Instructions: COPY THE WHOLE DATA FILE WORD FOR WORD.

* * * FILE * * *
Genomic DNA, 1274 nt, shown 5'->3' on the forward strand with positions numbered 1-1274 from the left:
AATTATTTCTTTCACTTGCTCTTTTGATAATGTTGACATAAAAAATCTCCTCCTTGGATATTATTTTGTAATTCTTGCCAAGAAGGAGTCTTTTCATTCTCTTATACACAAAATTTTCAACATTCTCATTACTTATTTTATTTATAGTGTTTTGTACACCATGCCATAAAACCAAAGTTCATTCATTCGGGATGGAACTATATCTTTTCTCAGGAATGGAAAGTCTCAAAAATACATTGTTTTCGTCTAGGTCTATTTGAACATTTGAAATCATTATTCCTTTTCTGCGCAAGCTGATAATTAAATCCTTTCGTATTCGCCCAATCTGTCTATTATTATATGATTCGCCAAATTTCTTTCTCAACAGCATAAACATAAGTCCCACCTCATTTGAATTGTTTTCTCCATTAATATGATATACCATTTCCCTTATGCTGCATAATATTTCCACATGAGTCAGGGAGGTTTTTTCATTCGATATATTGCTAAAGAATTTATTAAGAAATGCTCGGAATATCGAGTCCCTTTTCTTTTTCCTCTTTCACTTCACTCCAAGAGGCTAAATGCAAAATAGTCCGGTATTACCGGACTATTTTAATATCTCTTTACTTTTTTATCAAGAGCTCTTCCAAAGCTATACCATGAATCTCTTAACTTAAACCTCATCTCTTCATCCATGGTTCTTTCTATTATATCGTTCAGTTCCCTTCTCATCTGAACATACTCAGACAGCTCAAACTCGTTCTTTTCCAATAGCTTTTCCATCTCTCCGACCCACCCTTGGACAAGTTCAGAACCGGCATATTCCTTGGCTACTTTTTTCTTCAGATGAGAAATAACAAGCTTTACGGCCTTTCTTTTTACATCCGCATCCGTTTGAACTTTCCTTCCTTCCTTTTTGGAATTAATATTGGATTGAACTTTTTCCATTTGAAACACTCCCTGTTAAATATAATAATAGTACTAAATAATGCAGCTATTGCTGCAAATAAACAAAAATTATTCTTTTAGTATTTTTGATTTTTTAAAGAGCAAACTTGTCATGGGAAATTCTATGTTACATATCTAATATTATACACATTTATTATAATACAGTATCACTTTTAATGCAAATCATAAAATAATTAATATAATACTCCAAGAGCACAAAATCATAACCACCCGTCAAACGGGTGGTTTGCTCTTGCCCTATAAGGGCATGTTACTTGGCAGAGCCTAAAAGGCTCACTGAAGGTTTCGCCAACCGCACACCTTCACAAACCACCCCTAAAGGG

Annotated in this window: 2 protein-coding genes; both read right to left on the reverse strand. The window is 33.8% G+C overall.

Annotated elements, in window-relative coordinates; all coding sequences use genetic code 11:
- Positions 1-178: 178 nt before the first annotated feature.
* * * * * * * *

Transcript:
Genomic DNA, 1274 nt, shown 5'->3' on the forward strand with positions numbered 1-1274 from the left:
AATTATTTCTTTCACTTGCTCTTTTGATAATGTTGACATAAAAAATCTCCTCCTTGGATATTATTTTGTAATTCTTGCCAAGAAGGAGTCTTTTCATTCTCTTATACACAAAATTTTCAACATTCTCATTACTTATTTTATTTATAGTGTTTTGTACACCATGCCATAAAACCAAAGTTCATTCATTCGGGATGGAACTATATCTTTTCTCAGGAATGGAAAGTCTCAAAAATACATTGTTTTCGTCTAGGTCTATTTGAACATTTGAAATCATTATTCCTTTTCTGCGCAAGCTGATAATTAAATCCTTTCGTATTCGCCCAATCTGTCTATTATTATATGATTCGCCAAATTTCTTTCTCAACAGCATAAACATAAGTCCCACCTCATTTGAATTGTTTTCTCCATTAATATGATATACCATTTCCCTTATGCTGCATAATATTTCCACATGAGTCAGGGAGGTTTTTTCATTCGATATATTGCTAAAGAATTTATTAAGAAATGCTCGGAATATCGAGTCCCTTTTCTTTTTCCTCTTTCACTTCACTCCAAGAGGCTAAATGCAAAATAGTCCGGTATTACCGGACTATTTTAATATCTCTTTACTTTTTTATCAAGAGCTCTTCCAAAGCTATACCATGAATCTCTTAACTTAAACCTCATCTCTTCATCCATGGTTCTTTCTATTATATCGTTCAGTTCCCTTCTCATCTGAACATACTCAGACAGCTCAAACTCGTTCTTTTCCAATAGCTTTTCCATCTCTCCGACCCACCCTTGGACAAGTTCAGAACCGGCATATTCCTTGGCTACTTTTTTCTTCAGATGAGAAATAACAAGCTTTACGGCCTTTCTTTTTACATCCGCATCCGTTTGAACTTTCCTTCCTTCCTTTTTGGAATTAATATTGGATTGAACTTTTTCCATTTGAAACACTCCCTGTTAAATATAATAATAGTACTAAATAATGCAGCTATTGCTGCAAATAAACAAAAATTATTCTTTTAGTATTTTTGATTTTTTAAAGAGCAAACTTGTCATGGGAAATTCTATGTTACATATCTAATATTATACACATTTATTATAATACAGTATCACTTTTAATGCAAATCATAAAATAATTAATATAATACTCCAAGAGCACAAAATCATAACCACCCGTCAAACGGGTGGTTTGCTCTTGCCCTATAAGGGCATGTTACTTGGCAGAGCCTAAAAGGCTCACTGAAGGTTTCGCCAACCGCACACCTTCACAAACCACCCCTAAAGGG

Annotated in this window: 2 protein-coding genes; both read right to left on the reverse strand. The window is 33.8% G+C overall.

Annotated elements, in window-relative coordinates; all coding sequences use genetic code 11:
- Positions 1-178: 178 nt before the first annotated feature.